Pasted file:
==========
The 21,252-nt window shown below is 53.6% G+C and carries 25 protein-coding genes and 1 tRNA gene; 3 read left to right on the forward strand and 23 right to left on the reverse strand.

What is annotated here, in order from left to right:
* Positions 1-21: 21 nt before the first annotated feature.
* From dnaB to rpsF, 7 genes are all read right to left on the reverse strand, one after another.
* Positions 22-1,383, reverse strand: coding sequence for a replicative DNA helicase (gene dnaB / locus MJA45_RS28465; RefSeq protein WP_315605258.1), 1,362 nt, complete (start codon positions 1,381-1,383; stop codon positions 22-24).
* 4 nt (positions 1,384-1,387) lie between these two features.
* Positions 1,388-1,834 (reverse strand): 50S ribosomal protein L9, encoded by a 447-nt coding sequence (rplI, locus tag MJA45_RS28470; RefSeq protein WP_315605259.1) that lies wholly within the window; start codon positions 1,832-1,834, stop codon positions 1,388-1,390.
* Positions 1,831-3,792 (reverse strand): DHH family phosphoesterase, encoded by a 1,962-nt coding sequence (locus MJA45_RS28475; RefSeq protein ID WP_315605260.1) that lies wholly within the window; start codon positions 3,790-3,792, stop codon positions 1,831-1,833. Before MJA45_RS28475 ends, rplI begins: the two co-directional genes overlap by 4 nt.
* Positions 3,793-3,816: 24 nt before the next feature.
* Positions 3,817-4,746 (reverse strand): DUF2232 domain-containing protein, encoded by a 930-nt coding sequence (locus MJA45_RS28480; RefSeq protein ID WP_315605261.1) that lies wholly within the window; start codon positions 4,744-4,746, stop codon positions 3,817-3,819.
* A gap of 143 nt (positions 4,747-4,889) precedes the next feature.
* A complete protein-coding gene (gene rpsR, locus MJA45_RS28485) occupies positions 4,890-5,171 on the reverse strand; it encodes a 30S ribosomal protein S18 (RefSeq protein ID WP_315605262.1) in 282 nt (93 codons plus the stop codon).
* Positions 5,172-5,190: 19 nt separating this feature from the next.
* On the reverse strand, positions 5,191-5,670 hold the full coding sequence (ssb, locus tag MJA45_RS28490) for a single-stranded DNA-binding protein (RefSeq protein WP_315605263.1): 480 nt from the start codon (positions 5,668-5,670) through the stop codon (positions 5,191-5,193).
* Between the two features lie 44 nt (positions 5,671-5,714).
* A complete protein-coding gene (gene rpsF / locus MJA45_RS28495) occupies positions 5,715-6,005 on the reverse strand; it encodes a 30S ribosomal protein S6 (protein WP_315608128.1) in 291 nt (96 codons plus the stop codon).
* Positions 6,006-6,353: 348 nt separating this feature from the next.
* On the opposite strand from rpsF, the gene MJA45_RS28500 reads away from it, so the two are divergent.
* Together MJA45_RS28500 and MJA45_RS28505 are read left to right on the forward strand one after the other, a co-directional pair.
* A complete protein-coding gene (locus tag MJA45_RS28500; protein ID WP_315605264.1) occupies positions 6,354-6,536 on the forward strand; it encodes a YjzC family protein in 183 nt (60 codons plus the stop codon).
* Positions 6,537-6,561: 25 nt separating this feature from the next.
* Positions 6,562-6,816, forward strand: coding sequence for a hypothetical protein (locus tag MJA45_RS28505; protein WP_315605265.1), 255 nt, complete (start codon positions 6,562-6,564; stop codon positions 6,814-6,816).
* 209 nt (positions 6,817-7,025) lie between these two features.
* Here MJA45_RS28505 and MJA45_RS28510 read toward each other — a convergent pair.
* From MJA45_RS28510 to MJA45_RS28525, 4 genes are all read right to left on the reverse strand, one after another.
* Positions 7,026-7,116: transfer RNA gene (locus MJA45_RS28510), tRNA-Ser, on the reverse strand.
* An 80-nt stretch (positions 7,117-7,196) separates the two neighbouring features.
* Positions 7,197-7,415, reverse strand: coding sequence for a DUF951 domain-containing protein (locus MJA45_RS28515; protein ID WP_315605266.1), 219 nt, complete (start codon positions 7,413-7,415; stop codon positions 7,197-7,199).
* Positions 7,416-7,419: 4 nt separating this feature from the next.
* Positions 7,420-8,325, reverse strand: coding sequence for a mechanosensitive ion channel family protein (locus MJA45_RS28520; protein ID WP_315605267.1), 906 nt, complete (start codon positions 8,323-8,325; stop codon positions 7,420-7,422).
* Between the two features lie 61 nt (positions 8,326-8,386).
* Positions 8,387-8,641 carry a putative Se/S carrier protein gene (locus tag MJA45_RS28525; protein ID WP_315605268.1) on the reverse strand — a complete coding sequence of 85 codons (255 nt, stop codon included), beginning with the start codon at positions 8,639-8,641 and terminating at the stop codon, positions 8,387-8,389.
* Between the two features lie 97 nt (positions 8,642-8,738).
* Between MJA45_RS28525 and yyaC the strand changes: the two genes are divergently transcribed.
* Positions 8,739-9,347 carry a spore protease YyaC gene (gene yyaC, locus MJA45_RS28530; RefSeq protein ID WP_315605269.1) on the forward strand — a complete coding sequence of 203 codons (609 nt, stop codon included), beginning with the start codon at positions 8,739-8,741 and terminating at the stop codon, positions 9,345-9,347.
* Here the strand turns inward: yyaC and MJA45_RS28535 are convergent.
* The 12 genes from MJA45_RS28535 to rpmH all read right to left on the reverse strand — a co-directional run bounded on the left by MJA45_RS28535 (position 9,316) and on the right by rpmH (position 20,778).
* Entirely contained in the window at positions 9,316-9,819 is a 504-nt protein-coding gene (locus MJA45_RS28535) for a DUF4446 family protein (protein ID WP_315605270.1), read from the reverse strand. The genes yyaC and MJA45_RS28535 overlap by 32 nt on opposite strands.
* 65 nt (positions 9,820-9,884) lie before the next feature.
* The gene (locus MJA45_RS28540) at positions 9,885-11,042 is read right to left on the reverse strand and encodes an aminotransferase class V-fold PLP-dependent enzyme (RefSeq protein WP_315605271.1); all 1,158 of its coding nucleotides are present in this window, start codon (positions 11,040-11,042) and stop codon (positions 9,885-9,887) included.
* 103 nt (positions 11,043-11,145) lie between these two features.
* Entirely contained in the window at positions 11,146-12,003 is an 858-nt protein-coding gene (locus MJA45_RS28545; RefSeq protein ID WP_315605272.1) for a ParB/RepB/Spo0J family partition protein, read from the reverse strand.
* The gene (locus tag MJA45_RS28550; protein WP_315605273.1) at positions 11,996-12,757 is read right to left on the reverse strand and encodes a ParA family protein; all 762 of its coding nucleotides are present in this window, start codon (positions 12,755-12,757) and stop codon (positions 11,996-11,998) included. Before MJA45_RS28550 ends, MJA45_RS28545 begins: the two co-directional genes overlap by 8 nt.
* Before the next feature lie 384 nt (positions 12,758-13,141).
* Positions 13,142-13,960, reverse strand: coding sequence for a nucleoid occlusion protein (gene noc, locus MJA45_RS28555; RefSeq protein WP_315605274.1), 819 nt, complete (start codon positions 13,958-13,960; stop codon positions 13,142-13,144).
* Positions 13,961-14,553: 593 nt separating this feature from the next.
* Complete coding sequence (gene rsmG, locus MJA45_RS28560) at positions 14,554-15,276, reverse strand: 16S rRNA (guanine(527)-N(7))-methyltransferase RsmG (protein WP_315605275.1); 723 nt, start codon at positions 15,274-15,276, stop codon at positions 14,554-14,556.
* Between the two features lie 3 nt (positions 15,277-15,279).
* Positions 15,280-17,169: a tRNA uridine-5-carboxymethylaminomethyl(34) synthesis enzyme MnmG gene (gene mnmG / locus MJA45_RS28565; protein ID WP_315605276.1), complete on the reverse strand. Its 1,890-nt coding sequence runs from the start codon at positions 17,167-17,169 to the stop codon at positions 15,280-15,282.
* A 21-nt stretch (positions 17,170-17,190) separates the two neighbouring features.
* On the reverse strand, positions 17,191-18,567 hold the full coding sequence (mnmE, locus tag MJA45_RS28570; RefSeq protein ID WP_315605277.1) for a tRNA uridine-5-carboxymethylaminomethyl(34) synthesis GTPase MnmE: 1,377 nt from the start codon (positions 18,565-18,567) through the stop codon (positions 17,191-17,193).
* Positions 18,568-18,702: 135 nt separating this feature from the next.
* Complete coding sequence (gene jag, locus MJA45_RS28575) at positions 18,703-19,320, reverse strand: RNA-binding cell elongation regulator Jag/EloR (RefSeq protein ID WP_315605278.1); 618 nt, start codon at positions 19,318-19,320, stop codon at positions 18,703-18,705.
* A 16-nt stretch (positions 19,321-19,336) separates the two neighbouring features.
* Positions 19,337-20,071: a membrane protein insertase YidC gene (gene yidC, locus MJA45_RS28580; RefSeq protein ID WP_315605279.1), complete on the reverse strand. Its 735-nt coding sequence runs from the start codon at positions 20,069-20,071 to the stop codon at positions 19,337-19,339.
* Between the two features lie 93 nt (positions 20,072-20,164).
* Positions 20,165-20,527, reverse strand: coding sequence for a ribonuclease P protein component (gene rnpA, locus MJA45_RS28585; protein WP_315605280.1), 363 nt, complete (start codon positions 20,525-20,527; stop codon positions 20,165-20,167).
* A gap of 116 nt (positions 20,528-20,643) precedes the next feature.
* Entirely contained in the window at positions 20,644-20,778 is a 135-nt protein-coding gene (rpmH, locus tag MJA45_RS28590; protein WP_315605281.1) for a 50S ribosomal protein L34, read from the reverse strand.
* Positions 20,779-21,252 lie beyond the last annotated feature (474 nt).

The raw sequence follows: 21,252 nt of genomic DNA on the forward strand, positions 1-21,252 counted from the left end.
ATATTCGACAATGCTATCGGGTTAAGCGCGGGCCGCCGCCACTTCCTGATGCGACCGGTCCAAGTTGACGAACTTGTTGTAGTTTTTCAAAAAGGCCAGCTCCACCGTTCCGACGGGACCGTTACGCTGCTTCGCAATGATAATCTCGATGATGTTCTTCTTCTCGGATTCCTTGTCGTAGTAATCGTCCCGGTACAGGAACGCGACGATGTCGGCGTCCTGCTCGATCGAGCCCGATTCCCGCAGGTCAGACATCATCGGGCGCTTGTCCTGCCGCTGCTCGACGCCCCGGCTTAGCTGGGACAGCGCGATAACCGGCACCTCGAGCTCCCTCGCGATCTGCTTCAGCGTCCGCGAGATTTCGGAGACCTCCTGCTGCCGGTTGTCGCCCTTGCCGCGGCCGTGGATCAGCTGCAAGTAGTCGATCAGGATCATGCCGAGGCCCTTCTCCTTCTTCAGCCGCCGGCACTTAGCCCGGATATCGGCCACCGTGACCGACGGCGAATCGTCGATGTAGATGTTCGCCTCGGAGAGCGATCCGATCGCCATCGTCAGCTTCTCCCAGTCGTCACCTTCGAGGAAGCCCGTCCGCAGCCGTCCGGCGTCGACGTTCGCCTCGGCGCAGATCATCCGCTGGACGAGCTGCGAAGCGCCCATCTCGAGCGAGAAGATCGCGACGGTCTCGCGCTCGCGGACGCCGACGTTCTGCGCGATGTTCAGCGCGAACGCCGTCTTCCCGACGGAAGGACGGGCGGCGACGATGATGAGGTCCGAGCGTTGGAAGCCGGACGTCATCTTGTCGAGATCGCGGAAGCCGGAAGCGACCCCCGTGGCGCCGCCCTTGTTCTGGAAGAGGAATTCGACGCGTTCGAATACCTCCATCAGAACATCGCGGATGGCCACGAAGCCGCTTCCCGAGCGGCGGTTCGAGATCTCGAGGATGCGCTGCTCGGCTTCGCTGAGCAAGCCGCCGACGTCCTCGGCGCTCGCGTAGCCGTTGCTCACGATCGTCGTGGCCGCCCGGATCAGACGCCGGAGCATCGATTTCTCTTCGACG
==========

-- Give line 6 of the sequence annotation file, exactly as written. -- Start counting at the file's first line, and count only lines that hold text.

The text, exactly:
* 4 nt (positions 1,384-1,387) lie between these two features.